CGG done with Gabon seismic shoot ahead of September offshore round

French marine seismic acquisition company CGG has completed its 9,800 km long-offset broadband 2D multi-client seismic survey in the Gabon South Basin.

“Fast-track data sets will be delivered in batches from the end of April, giving interested oil companies sufficient time to understand offshore petroleum systems and appraise blocks offered in Gabon’s 12th offshore licensing round planned for September 2019,” CGG said on Wednesday.

CGG has said its data set would help define the full extent of existing and new plays in the region, and would aid in understanding the thickness variations in the sediment overburden for source rock and maturity analysis.

“Broad bandwidth data will not only increase resolution and improve characterization of the turbidite systems that represent potential exploration targets, it also provides deep imaging penetration with low frequencies to help describe the nature of the crust,” CGG said.

Sophie Zurquiyah, CEO, CGG, said: “The vast offshore acreage of Gabon includes unexplored areas with good potential for a hydrocarbon system. However, there is often not enough high-quality geological and geophysical data to effectively reduce the exploration risks. This new 2D survey, which received significant industry pre-funding, puts the right data in the hands of our clients at the right time, enabling them to de-risk opportunities and select the appropriate blocks during the current licensing round.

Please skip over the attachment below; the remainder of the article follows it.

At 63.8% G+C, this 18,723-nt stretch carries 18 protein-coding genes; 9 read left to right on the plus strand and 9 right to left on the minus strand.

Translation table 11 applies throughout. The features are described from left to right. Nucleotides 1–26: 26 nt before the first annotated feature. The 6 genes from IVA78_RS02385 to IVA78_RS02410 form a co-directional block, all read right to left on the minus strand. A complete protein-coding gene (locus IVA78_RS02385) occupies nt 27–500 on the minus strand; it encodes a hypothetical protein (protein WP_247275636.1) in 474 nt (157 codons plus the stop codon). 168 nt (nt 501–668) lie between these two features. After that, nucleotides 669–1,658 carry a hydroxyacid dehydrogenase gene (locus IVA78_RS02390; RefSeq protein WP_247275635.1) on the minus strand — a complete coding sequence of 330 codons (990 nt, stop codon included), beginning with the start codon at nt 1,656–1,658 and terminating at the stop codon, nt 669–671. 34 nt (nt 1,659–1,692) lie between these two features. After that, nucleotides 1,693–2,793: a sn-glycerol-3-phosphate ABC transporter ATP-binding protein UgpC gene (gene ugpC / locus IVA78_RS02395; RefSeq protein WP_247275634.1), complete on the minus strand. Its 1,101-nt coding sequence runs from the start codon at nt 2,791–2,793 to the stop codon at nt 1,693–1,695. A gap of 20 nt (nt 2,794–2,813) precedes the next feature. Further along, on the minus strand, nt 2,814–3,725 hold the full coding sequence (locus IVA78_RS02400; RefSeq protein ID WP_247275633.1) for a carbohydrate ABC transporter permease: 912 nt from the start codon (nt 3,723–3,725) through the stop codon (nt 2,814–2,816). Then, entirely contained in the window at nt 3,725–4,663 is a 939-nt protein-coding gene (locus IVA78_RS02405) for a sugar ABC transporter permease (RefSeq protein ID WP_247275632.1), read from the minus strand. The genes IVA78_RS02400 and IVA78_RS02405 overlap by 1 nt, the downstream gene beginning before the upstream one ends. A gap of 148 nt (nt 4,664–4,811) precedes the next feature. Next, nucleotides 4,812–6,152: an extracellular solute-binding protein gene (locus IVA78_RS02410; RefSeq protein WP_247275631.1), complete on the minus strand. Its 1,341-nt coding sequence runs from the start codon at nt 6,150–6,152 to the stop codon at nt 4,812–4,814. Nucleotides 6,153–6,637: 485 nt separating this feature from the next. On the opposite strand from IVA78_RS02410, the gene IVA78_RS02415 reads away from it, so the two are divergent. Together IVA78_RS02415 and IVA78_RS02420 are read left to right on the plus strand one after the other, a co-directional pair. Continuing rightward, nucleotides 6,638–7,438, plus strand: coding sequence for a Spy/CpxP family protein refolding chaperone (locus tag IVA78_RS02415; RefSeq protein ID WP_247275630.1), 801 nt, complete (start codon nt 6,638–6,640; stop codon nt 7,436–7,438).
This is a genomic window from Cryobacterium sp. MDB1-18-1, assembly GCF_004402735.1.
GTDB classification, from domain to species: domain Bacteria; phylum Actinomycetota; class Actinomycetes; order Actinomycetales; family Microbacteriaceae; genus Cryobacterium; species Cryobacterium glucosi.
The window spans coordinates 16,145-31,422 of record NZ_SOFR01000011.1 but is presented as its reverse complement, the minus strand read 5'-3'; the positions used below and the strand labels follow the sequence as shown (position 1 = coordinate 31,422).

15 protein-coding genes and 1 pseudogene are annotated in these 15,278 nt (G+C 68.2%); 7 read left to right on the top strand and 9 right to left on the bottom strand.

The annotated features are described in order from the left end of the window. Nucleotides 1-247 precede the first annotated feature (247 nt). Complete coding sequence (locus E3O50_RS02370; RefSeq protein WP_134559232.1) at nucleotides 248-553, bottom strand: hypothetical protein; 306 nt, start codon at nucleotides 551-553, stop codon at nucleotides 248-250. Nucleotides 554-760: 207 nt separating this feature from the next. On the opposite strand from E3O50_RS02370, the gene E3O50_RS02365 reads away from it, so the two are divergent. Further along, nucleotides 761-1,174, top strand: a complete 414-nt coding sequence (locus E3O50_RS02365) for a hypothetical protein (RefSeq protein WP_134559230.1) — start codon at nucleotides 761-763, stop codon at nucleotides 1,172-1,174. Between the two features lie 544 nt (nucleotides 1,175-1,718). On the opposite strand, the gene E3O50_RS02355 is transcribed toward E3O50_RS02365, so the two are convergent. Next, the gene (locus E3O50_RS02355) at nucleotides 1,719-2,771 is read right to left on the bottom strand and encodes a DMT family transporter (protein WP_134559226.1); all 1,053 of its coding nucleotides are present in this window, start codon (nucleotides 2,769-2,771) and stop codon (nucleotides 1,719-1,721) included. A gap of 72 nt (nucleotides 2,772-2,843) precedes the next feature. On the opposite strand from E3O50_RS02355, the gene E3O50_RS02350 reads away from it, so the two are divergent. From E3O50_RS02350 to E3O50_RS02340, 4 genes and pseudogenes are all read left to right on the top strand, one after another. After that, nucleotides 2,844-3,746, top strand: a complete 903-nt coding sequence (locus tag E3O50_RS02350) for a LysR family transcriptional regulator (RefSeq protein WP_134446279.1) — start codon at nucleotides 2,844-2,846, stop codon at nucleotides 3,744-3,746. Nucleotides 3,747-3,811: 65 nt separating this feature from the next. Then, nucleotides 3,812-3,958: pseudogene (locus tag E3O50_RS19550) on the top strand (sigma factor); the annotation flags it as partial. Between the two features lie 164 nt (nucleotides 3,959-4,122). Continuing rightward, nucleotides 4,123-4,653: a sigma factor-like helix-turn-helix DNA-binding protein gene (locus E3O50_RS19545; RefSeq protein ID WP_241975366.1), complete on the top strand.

The CEO said the latest survey also extended CGG’s data coverage from its recent 3D survey further inshore, “which led to two successful discovery wells.”

Zurquiyah was referring to the Boudji-1 and Ivela-1 discoveries made in 2018 by Petronas and Repsol, respectively.

The Boudji-1 well in the Likuale (F14) Block intersected a 90 meters gross oil and gas column, and the Ivela-1 well in the Luna Muetse (E13) Block intersected a 78 meter gross oil column.

Woodside, a partner in both blocks, said the discoveries were determined to be non-commercial due to development costs associated with the water depths being over 2,600 m, but nevertheless, the results proved a working hydrocarbon system with both oil and gas potential.

Offshore Energy Today Staff

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